; Tippetts, S.
; and Voas, R., Alcoholism: Clinical and Experimental Research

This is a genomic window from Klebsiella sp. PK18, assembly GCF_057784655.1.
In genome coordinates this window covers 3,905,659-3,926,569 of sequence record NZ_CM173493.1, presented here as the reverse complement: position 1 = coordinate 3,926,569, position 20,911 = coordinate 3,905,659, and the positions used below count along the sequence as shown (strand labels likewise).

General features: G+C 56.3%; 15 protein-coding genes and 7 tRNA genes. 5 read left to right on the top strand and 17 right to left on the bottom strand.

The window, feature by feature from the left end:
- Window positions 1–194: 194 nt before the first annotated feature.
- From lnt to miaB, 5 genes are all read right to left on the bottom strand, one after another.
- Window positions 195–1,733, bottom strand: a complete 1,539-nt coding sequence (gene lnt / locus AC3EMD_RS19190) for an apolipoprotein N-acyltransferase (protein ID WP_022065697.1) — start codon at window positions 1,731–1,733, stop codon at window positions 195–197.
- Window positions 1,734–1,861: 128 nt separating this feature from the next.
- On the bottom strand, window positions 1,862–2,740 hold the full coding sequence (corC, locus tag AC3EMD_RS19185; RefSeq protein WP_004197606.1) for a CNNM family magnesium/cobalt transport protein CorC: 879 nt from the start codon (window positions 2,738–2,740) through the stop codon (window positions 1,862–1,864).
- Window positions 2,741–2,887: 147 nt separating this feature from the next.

, vol. 29, issue 5, pgs. 163A (2005)Introduction - There are approximately 700,000 police-reported motor vehicle crashes occurring at stop signs each year. Stop sign violation was involved in 70% of motor vehicle crashes (MVCs), and 33% of those crashes resulted in injury. Drinking and driving was found an important contributor to these incidents (Retting et al., 2002). Very little is known about the demographic and socioeconomic characteristics of those drivers who failed to stop at stop signs. Race/ethnicity has been shown to be a explanatory factor for fatal MVCs, particularly in association with presence of alcohol (e.g., Romano et al., 2005). However, the role of race/ethnicity on alcohol-related fatal MVCs at stop signs has not been studied yet. Objective - To investigate the role of race/ethnicity on the incidence of alcohol-related fatal MVCs occurring at stop signaled intersections. Methods - We took advantage of the 1990?1996 Fatality Analysis Reporting System (FARS) file with additional racial/ethnic information. For each active participant in a fatal crash recorded in FARS, either the actual BAC-based on an imputation system (Klein, 1986) was provided. We identified an at-fault stop sign crash in FARS as one that (a) took place at an intersection, (b) was controlled by a stop traffic signal, (c) had a driver-level factor of "failure to obey traffic control device," and (d) no police pursuit was involved in the crash. Information on race/ethnicity and BAC was available only for deceased victims, forcing us to restrict the file accordingly. Results - Overall, we found that race/ethnicity did not play a direct role in stop sign running. Drinking and driving, together with age, had the largest explanatory power in our models. However, race/ethnicity does play an indirect role on at-fault stop sign running through its impact on drinking and driving and its interaction with age and gender. This study is the first to document the relevance of race/ethnicity to the running a stop sign problem, and we hope might serve as an incentive for more research on this area. The authors wish to thank NIAAA, Grant Number 1 R21 AA13384-02, for their generous support of this research effort.